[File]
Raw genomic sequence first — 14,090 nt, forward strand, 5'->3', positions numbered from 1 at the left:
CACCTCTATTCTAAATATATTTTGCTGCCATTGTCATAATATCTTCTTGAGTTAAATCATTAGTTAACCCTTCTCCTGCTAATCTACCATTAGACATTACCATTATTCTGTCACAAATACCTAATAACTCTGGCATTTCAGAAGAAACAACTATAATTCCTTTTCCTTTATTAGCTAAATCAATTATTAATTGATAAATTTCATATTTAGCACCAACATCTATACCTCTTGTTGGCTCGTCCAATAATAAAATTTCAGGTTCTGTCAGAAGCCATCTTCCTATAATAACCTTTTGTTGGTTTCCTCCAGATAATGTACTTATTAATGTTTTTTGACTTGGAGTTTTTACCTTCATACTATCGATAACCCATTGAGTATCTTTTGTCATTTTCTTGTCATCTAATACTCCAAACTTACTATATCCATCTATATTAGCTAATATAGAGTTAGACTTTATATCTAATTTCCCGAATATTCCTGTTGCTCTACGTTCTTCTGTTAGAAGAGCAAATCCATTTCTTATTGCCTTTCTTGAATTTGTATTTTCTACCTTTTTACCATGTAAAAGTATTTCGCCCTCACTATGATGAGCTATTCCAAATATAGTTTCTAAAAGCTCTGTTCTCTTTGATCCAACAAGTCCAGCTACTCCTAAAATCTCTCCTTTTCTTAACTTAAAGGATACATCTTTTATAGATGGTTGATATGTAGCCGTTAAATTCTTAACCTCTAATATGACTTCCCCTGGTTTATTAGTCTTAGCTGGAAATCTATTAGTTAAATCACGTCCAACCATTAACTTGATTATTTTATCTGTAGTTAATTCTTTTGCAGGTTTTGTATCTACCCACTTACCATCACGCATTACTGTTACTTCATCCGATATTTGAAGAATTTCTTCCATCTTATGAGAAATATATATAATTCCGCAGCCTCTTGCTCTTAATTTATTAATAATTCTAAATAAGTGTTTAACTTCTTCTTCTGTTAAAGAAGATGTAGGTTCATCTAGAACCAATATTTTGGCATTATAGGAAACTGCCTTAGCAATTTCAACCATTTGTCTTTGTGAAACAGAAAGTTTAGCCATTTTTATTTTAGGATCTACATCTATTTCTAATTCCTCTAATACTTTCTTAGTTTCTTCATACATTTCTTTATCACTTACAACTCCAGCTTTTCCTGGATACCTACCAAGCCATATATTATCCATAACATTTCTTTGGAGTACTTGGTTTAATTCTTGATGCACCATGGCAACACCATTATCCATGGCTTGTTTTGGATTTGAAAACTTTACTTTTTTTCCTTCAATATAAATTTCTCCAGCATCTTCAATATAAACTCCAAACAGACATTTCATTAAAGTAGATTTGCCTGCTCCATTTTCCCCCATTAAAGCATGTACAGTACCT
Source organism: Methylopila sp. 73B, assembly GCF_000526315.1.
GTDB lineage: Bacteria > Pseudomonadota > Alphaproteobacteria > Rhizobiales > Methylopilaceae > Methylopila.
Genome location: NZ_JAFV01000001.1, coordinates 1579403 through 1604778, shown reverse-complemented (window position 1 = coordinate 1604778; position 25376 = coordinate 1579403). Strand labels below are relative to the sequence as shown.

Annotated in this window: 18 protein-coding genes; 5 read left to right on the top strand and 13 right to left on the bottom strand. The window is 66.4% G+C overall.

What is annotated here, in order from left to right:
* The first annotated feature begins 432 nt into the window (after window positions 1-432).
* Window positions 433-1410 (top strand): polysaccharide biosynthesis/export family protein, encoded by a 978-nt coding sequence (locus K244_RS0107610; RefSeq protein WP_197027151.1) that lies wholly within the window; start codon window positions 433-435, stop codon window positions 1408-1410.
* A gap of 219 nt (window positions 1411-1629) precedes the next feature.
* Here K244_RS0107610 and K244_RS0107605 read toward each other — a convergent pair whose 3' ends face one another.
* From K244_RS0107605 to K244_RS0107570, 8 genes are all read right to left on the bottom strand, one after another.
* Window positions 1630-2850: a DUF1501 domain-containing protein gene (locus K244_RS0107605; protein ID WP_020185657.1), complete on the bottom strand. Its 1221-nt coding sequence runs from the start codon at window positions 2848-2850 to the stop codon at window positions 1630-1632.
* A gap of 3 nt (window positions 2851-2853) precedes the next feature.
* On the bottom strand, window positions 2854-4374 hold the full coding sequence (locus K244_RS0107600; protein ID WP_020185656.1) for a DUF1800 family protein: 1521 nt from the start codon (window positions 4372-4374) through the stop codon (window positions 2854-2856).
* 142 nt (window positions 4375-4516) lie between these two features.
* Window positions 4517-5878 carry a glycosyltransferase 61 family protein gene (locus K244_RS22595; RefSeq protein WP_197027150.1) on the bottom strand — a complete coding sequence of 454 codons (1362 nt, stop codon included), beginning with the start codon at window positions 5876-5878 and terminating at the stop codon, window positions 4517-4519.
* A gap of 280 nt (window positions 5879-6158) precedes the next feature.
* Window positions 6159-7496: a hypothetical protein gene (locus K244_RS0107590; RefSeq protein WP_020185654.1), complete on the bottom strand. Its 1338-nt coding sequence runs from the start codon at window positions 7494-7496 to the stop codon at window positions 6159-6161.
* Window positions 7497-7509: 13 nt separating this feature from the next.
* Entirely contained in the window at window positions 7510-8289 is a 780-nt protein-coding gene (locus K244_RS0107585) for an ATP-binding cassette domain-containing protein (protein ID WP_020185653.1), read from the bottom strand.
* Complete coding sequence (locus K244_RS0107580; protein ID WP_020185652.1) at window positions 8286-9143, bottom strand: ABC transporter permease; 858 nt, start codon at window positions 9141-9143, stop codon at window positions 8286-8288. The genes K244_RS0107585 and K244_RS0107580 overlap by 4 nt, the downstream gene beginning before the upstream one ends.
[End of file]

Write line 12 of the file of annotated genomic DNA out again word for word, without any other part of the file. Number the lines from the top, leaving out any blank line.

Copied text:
* From K244_RS0107605 to K244_RS0107570, 8 genes are all read right to left on the bottom strand, one after another.